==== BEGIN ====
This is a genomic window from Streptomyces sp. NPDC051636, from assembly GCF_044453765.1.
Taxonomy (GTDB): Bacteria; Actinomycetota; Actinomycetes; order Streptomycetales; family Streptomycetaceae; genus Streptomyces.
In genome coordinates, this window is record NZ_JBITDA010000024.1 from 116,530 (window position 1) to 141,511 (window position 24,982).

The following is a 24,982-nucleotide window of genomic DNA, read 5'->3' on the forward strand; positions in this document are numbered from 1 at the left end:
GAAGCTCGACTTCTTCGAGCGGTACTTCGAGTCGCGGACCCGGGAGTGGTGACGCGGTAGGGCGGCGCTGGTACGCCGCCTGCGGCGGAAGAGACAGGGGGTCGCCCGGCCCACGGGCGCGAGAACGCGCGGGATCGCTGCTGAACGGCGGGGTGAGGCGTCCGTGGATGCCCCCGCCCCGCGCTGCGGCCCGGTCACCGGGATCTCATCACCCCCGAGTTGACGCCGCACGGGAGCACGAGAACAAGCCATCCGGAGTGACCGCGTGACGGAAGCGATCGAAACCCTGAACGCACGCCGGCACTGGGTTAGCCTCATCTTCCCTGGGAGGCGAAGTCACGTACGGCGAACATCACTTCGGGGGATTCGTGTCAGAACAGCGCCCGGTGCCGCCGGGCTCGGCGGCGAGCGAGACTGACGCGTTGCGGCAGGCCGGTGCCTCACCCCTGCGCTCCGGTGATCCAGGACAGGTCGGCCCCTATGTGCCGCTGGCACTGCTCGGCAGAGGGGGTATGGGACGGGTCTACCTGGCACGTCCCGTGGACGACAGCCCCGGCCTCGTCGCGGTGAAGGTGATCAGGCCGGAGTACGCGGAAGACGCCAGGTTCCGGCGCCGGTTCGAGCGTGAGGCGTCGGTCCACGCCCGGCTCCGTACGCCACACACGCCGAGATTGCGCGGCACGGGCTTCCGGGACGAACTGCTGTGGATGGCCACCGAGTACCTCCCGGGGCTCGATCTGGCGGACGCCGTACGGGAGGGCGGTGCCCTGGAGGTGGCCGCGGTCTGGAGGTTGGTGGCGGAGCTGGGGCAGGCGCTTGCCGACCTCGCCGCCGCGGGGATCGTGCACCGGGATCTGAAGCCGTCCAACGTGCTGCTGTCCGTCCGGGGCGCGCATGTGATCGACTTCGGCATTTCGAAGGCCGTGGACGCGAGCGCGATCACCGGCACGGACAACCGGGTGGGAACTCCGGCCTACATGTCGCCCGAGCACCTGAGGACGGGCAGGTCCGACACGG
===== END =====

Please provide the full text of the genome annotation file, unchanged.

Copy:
This is a genomic window from Streptomyces sp. NPDC051636, from assembly GCF_044453765.1.
Taxonomy (GTDB): Bacteria; Actinomycetota; Actinomycetes; order Streptomycetales; family Streptomycetaceae; genus Streptomyces.
In genome coordinates, this window is record NZ_JBITDA010000024.1 from 116,530 (window position 1) to 141,511 (window position 24,982).

The following is a 24,982-nucleotide window of genomic DNA, read 5'->3' on the forward strand; positions in this document are numbered from 1 at the left end:
GAAGCTCGACTTCTTCGAGCGGTACTTCGAGTCGCGGACCCGGGAGTGGTGACGCGGTAGGGCGGCGCTGGTACGCCGCCTGCGGCGGAAGAGACAGGGGGTCGCCCGGCCCACGGGCGCGAGAACGCGCGGGATCGCTGCTGAACGGCGGGGTGAGGCGTCCGTGGATGCCCCCGCCCCGCGCTGCGGCCCGGTCACCGGGATCTCATCACCCCCGAGTTGACGCCGCACGGGAGCACGAGAACAAGCCATCCGGAGTGACCGCGTGACGGAAGCGATCGAAACCCTGAACGCACGCCGGCACTGGGTTAGCCTCATCTTCCCTGGGAGGCGAAGTCACGTACGGCGAACATCACTTCGGGGGATTCGTGTCAGAACAGCGCCCGGTGCCGCCGGGCTCGGCGGCGAGCGAGACTGACGCGTTGCGGCAGGCCGGTGCCTCACCCCTGCGCTCCGGTGATCCAGGACAGGTCGGCCCCTATGTGCCGCTGGCACTGCTCGGCAGAGGGGGTATGGGACGGGTCTACCTGGCACGTCCCGTGGACGACAGCCCCGGCCTCGTCGCGGTGAAGGTGATCAGGCCGGAGTACGCGGAAGACGCCAGGTTCCGGCGCCGGTTCGAGCGTGAGGCGTCGGTCCACGCCCGGCTCCGTACGCCACACACGCCGAGATTGCGCGGCACGGGCTTCCGGGACGAACTGCTGTGGATGGCCACCGAGTACCTCCCGGGGCTCGATCTGGCGGACGCCGTACGGGAGGGCGGTGCCCTGGAGGTGGCCGCGGTCTGGAGGTTGGTGGCGGAGCTGGGGCAGGCGCTTGCCGACCTCGCCGCCGCGGGGATCGTGCACCGGGATCTGAAGCCGTCCAACGTGCTGCTGTCCGTCCGGGGCGCGCATGTGATCGACTTCGGCATTTCGAAGGCCGTGGACGCGAGCGCGATCACCGGCACGGACAACCGGGTGGGAACTCCGGCCTACATGTCGCCCGAGCACCTGAGGACGGGCAGGTCCGACACGG